We were surprised that most of the teens that participated in Teen Tech Week were not from our core group of library teens. A few of them have increased their library usage and are becoming familiar faces.   An almost equal amount of girls and boys attended the programs.

The library is planning on providing additional technology based off the teens’ suggestions and interests.  It is important to us that we find a way to have the Cubelets, littleBits, and GoPro available for teen use within the library.  We are currently reviewing different options on how to do so.

Alexandra Tyle-Annen is the Adult/Teen Services Manager for the Homer Township Public Library in Homer Glen, IL.

Many libraries across the country are offering great STEAM programs for teens; but are these programs as accessible and interesting to diverse teens as we would like them to be? Teens identified as underrepresented minorities--i.e., African-American, American Indian, Hispanic/Latino, and Pacific Islander teens--routinely score below their white peers’ in math and science. It’s not about aptitude, though; it’s about whether these teens have adequate access to learning opportunities that prepare and inspire them to pursue and succeed in science, technology, engineering, and math. That’s where the library can step in with informal learning opportunities that engage all teens in STEAM.

To make STEAM programs accessible and motivating, directly involve teens in the process of “doing” STEAM. Hands-on learning is great, as it emphasizes that every person is capable of doing science. Even better is collaborative work, which allows teens to work together to create a product greater than they could accomplish on their own; this is often called “citizen science.” Hands-on activities also allow teens to prioritize the things they enjoy and find interesting in a program.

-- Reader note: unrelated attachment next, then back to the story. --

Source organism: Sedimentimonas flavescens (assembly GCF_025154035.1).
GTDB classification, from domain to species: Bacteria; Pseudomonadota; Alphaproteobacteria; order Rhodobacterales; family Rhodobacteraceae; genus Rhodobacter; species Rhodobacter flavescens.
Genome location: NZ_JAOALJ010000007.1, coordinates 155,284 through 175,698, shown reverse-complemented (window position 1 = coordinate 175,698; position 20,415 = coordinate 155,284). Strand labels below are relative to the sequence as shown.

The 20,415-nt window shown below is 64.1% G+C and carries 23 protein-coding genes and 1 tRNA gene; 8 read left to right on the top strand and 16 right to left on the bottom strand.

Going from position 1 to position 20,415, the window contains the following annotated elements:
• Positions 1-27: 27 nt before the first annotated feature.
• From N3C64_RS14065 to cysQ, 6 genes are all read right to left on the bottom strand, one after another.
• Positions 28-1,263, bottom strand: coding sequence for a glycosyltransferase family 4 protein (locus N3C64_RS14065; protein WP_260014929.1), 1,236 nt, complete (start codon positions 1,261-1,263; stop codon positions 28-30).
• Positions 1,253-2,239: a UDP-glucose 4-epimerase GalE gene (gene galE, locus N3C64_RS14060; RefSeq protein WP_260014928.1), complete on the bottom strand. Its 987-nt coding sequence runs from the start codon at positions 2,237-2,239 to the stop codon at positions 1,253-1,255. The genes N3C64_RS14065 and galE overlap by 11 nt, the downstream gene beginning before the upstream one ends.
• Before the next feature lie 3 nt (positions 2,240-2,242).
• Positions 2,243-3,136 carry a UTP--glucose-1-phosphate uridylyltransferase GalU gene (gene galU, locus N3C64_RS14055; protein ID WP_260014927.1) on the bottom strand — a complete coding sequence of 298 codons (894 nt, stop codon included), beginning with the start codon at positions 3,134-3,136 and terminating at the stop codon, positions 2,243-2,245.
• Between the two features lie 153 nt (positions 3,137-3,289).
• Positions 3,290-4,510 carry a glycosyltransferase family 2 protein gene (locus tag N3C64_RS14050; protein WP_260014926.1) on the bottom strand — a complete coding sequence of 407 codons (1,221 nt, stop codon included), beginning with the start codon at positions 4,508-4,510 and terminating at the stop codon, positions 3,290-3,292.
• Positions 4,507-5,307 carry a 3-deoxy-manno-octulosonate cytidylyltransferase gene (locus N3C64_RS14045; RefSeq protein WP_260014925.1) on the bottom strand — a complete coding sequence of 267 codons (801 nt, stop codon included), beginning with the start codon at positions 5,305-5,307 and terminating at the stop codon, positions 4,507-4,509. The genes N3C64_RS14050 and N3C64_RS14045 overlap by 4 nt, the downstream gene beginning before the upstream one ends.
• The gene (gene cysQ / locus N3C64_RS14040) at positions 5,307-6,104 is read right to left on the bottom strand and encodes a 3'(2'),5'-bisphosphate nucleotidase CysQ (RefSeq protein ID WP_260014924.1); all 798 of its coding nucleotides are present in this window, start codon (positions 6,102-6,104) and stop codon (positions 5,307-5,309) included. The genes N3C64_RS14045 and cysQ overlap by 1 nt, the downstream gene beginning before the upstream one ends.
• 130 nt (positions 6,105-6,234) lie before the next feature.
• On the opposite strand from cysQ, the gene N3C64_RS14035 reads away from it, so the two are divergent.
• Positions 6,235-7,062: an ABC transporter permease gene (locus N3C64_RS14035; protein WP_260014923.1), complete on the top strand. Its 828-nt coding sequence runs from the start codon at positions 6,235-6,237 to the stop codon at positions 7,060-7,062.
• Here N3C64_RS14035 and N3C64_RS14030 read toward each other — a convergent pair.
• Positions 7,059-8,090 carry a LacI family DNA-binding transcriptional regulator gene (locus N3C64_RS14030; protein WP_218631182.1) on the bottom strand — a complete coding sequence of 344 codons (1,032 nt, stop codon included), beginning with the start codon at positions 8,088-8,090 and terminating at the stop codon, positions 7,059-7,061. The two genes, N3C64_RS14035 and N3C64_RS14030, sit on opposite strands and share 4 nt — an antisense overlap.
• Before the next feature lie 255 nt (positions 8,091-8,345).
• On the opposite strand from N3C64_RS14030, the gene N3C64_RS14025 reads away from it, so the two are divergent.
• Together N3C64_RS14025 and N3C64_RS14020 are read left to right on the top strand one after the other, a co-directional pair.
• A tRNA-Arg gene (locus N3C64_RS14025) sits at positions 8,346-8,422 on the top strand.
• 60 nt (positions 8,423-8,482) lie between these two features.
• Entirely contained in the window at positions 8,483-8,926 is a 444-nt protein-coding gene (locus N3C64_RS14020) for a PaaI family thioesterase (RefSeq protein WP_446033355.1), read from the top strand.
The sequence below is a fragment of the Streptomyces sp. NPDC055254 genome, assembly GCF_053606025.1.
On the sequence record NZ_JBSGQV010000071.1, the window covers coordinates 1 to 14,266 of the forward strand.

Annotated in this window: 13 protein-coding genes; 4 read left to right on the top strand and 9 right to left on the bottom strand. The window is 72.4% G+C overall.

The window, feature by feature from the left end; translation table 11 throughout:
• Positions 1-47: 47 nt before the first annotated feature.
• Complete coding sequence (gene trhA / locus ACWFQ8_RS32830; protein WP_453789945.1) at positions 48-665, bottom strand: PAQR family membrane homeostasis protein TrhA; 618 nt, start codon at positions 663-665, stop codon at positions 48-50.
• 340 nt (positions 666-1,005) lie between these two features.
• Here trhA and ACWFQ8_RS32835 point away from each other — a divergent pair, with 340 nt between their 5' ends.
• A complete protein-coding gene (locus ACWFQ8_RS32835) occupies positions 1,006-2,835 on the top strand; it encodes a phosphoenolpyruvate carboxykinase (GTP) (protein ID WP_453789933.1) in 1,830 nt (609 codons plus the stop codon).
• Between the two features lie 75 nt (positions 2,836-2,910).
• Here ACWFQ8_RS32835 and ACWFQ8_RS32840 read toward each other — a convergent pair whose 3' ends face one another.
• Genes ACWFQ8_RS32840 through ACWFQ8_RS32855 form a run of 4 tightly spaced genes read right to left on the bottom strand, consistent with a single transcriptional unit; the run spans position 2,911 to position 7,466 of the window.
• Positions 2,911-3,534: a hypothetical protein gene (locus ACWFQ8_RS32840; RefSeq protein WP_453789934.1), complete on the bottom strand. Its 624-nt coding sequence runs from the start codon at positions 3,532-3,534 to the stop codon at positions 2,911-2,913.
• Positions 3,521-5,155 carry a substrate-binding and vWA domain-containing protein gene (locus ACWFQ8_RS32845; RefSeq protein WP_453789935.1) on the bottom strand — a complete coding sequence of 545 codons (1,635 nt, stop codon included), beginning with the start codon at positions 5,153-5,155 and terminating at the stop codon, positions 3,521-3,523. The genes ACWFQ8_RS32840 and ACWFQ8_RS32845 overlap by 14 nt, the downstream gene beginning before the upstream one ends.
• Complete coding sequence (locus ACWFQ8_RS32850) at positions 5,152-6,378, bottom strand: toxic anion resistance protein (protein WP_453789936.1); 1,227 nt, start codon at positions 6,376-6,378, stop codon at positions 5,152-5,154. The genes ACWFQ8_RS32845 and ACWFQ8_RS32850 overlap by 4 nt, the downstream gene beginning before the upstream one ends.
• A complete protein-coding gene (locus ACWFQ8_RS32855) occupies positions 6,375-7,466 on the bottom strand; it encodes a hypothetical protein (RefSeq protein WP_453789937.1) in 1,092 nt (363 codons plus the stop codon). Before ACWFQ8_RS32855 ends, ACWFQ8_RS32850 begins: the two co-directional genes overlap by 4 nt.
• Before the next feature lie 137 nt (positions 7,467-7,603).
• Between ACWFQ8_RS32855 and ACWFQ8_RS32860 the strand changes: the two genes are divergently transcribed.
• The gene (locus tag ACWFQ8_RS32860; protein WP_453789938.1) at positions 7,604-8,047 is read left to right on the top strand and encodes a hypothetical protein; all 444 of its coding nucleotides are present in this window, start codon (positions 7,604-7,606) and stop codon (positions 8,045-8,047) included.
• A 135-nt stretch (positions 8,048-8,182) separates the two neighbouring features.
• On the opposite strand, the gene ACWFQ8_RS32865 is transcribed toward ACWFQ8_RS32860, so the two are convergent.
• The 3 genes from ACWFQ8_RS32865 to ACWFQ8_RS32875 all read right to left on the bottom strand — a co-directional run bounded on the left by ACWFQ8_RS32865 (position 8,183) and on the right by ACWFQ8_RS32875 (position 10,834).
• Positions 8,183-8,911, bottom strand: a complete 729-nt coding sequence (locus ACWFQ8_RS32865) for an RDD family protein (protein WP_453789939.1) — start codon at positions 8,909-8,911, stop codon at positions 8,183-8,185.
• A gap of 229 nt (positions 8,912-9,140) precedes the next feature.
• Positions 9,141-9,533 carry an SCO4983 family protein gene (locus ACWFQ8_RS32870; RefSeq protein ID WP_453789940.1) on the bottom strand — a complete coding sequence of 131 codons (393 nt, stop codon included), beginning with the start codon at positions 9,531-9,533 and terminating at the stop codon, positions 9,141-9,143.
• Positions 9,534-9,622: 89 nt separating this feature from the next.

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When I started as the Teen Services Librarian at the Hancock County Public Library in 2013, one of the first things I noticed about HCPL teens was their love for comics and manga. My desk is located next to the teen room, parallel to our comic and manga shelving. Day after day at 3:30 p.m. teens would flock to that section and take over the entire space in the teen room. Inspired, I started a monthly comic book club and anime/ manga club – which just celebrated its 1st birthday!

During our clubs, teens discuss the respective genres. Many create their own art or have started drawing their own comic/ manga panels. Numerous teens expressed their interest in making comics at the library.

Our library uses the yearly Collaborative Summer Library Program themes, and this year’s focus is superheroes. While planning for Summer Reading 2015, superheroes and villains were dancing in my head. Teen Tech Week, Summer Reading, and the wishes of our library’s teens came together and formed a program plan. The grant funds awarded from YALSA and Best Buy were used to purchase 10-Wacom Intuos digital drawing tablets equipped with comic-making software.